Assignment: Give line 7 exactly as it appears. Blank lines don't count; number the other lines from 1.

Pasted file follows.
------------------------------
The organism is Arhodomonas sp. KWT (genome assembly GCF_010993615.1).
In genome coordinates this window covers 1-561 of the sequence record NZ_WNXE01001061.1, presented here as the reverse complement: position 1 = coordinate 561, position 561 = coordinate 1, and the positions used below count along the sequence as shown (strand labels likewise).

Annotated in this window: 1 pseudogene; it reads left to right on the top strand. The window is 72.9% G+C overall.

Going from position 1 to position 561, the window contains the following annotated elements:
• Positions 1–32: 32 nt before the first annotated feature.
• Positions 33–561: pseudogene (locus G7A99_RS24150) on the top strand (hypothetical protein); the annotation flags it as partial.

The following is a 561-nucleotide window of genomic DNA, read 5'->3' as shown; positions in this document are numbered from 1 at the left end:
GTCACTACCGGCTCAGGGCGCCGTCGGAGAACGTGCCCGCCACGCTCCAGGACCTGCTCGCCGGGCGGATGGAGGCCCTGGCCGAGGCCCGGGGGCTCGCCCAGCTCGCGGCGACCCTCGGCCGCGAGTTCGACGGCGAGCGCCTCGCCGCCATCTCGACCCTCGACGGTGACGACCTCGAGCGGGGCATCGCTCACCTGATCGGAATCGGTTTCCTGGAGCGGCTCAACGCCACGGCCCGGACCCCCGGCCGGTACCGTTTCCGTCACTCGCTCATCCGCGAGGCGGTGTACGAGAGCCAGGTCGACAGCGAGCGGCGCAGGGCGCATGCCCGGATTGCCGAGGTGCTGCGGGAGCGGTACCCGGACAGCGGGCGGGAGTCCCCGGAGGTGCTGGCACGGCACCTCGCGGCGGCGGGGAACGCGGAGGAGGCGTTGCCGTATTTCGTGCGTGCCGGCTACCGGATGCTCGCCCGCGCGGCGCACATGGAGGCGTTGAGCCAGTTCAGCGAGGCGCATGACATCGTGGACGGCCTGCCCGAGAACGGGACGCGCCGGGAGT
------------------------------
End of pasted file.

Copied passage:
The following is a 561-nucleotide window of genomic DNA, read 5'->3' as shown; positions in this document are numbered from 1 at the left end: